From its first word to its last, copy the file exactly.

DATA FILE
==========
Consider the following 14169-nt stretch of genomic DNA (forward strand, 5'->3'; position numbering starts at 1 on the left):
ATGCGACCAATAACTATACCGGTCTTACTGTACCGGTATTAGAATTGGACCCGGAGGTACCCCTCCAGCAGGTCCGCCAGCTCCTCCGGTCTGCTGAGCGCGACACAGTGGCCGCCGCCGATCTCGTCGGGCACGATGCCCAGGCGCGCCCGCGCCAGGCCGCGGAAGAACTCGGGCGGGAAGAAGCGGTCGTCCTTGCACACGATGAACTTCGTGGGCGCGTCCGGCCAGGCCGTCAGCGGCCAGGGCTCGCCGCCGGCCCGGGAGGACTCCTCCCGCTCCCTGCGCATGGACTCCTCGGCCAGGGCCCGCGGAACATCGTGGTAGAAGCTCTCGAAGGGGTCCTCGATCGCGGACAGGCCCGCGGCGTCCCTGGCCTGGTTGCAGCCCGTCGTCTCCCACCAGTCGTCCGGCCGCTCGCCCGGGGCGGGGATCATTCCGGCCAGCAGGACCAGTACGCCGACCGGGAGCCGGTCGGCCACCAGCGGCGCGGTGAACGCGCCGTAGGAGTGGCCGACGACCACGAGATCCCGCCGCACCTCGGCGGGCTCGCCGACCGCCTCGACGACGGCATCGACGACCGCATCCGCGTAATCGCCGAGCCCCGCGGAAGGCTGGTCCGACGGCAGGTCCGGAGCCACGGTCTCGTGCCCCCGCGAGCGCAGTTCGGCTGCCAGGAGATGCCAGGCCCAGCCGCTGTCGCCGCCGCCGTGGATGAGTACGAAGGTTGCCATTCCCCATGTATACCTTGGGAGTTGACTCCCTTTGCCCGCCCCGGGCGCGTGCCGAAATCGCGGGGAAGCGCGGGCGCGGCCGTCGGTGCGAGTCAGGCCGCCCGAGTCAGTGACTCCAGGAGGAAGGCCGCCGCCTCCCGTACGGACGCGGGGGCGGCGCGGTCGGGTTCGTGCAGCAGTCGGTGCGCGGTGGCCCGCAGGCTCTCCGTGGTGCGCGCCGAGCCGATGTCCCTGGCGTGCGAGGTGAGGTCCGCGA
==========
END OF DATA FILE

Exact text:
Consider the following 14169-nt stretch of genomic DNA (forward strand, 5'->3'; position numbering starts at 1 on the left):
ATGCGACCAATAACTATACCGGTCTTACTGTACCGGTATTAGAATTGGACCCGGAGGTACCCCTCCAGCAGGTCCGCCAGCTCCTCCGGTCTGCTGAGCGCGACACAGTGGCCGCCGCCGATCTCGTCGGGCACGATGCCCAGGCGCGCCCGCGCCAGGCCGCGGAAGAACTCGGGCGGGAAGAAGCGGTCGTCCTTGCACACGATGAACTTCGTGGGCGCGTCCGGCCAGGCCGTCAGCGGCCAGGGCTCGCCGCCGGCCCGGGAGGACTCCTCCCGCTCCCTGCGCATGGACTCCTCGGCCAGGGCCCGCGGAACATCGTGGTAGAAGCTCTCGAAGGGGTCCTCGATCGCGGACAGGCCCGCGGCGTCCCTGGCCTGGTTGCAGCCCGTCGTCTCCCACCAGTCGTCCGGCCGCTCGCCCGGGGCGGGGATCATTCCGGCCAGCAGGACCAGTACGCCGACCGGGAGCCGGTCGGCCACCAGCGGCGCGGTGAACGCGCCGTAGGAGTGGCCGACGACCACGAGATCCCGCCGCACCTCGGCGGGCTCGCCGACCGCCTCGACGACGGCATCGACGACCGCATCCGCGTAATCGCCGAGCCCCGCGGAAGGCTGGTCCGACGGCAGGTCCGGAGCCACGGTCTCGTGCCCCCGCGAGCGCAGTTCGGCTGCCAGGAGATGCCAGGCCCAGCCGCTGTCGCCGCCGCCGTGGATGAGTACGAAGGTTGCCATTCCCCATGTATACCTTGGGAGTTGACTCCCTTTGCCCGCCCCGGGCGCGTGCCGAAATCGCGGGGAAGCGCGGGCGCGGCCGTCGGTGCGAGTCAGGCCGCCCGAGTCAGTGACTCCAGGAGGAAGGCCGCCGCCTCCCGTACGGACGCGGGGGCGGCGCGGTCGGGTTCGTGCAGCAGTCGGTGCGCGGTGGCCCGCAGGCTCTCCGTGGTGCGCGCCGAGCCGATGTCCCTGGCGTGCGAGGTGAGGTCCGCGA